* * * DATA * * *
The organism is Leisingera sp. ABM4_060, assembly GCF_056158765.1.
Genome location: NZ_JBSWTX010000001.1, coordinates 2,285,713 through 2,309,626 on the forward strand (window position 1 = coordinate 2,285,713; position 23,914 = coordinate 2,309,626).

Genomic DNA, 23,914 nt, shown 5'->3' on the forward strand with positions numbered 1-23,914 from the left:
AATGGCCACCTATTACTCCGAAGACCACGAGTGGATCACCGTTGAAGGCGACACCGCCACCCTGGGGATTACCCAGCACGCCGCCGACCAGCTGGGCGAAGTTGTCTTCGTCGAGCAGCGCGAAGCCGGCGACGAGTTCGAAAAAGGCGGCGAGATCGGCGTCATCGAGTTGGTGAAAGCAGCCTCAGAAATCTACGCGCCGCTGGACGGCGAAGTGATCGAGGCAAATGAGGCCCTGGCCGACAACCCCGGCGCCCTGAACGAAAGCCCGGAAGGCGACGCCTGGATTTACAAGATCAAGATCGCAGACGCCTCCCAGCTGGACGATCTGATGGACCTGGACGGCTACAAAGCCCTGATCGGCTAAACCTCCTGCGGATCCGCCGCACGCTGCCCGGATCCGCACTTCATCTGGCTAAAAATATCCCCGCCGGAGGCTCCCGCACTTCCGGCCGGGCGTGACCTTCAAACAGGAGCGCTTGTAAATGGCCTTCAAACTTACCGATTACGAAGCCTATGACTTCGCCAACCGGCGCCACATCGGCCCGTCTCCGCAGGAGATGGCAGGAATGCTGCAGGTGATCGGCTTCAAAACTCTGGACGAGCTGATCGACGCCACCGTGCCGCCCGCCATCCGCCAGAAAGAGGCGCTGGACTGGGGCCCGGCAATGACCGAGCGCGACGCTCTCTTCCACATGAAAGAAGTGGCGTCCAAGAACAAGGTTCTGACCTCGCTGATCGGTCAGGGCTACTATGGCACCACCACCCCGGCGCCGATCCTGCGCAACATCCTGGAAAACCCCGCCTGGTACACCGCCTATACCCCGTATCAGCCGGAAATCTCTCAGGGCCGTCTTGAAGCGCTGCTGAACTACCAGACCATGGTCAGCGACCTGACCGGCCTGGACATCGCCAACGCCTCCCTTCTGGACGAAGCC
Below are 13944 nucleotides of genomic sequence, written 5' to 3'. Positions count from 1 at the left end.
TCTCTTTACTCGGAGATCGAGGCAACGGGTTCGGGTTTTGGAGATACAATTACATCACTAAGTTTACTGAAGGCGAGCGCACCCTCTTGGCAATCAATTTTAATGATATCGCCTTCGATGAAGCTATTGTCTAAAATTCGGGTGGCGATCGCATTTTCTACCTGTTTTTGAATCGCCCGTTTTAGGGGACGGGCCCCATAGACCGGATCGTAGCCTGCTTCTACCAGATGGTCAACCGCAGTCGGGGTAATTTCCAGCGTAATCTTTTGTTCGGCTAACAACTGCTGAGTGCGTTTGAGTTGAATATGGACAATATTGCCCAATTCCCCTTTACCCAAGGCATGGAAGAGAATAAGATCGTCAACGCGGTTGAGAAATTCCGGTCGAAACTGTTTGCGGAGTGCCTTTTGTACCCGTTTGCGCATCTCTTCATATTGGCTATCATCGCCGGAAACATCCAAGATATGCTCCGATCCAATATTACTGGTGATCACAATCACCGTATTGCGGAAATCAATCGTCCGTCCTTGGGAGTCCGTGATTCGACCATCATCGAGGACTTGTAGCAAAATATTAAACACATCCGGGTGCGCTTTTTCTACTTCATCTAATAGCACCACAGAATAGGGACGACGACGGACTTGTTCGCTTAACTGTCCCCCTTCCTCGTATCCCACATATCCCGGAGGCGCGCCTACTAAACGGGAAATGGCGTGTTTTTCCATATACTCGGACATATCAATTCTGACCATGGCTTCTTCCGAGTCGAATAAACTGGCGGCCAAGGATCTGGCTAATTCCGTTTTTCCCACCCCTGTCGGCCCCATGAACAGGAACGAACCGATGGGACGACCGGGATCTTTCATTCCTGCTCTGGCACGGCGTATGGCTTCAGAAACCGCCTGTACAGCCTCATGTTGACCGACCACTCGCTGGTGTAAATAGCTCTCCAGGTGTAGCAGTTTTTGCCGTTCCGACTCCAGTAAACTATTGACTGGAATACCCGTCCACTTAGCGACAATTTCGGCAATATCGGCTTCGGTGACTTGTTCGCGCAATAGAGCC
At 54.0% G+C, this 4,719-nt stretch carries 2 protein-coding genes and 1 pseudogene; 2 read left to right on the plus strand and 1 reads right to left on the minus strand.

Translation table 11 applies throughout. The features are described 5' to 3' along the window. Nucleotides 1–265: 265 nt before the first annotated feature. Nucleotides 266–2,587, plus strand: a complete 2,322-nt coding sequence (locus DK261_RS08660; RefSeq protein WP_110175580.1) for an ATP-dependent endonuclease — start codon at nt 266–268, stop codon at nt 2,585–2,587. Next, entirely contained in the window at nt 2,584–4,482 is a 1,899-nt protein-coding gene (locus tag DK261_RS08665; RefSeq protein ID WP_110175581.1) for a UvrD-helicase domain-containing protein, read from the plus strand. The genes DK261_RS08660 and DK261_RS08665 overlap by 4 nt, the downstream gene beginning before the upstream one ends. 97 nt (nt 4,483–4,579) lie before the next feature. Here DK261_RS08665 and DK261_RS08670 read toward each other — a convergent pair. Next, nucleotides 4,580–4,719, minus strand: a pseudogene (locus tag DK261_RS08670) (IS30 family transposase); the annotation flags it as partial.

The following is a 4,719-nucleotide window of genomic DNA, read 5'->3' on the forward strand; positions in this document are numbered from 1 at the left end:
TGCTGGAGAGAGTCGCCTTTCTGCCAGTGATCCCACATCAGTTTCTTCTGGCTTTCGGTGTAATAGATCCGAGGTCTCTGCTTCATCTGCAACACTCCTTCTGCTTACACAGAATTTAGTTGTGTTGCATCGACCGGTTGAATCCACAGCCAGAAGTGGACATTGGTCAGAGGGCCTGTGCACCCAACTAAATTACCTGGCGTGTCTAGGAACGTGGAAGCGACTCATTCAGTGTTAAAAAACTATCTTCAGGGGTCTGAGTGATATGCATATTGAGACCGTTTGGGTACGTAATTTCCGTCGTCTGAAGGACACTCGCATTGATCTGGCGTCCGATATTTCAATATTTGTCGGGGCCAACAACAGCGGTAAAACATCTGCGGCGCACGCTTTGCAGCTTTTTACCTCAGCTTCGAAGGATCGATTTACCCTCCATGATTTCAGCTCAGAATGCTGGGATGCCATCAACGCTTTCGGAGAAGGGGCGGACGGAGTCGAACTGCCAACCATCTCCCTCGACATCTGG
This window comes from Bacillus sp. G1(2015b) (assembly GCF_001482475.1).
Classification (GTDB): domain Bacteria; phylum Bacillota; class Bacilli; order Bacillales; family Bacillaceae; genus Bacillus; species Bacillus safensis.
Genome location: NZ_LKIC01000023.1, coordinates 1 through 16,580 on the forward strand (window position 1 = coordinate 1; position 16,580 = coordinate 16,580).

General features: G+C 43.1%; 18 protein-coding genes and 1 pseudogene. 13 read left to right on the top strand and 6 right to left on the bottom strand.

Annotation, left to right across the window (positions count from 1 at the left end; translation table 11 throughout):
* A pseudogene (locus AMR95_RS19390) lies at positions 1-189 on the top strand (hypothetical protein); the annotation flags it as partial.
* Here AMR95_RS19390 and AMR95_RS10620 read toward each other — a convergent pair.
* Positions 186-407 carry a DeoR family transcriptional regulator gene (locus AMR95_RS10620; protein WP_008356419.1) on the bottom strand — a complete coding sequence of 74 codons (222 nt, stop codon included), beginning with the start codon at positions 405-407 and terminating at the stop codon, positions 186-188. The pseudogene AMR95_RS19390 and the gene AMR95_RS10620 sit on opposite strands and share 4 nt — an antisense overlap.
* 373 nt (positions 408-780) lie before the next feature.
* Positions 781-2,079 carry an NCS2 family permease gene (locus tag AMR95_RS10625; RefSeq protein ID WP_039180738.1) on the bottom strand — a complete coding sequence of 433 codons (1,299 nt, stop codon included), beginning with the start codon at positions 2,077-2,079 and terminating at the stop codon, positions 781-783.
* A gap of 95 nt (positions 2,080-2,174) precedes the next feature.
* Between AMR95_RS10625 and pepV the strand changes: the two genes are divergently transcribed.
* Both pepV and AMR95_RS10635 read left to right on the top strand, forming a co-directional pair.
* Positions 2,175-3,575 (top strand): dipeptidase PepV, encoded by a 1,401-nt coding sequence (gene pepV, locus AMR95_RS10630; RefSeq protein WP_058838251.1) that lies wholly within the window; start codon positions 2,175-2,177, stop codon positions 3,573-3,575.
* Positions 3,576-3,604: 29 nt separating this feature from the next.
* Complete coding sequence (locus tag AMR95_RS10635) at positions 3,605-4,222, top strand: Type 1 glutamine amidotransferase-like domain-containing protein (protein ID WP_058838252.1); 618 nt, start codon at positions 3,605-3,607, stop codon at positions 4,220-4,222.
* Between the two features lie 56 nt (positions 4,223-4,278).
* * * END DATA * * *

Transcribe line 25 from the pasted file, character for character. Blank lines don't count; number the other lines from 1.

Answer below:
* Positions 3,576-3,604: 29 nt separating this feature from the next.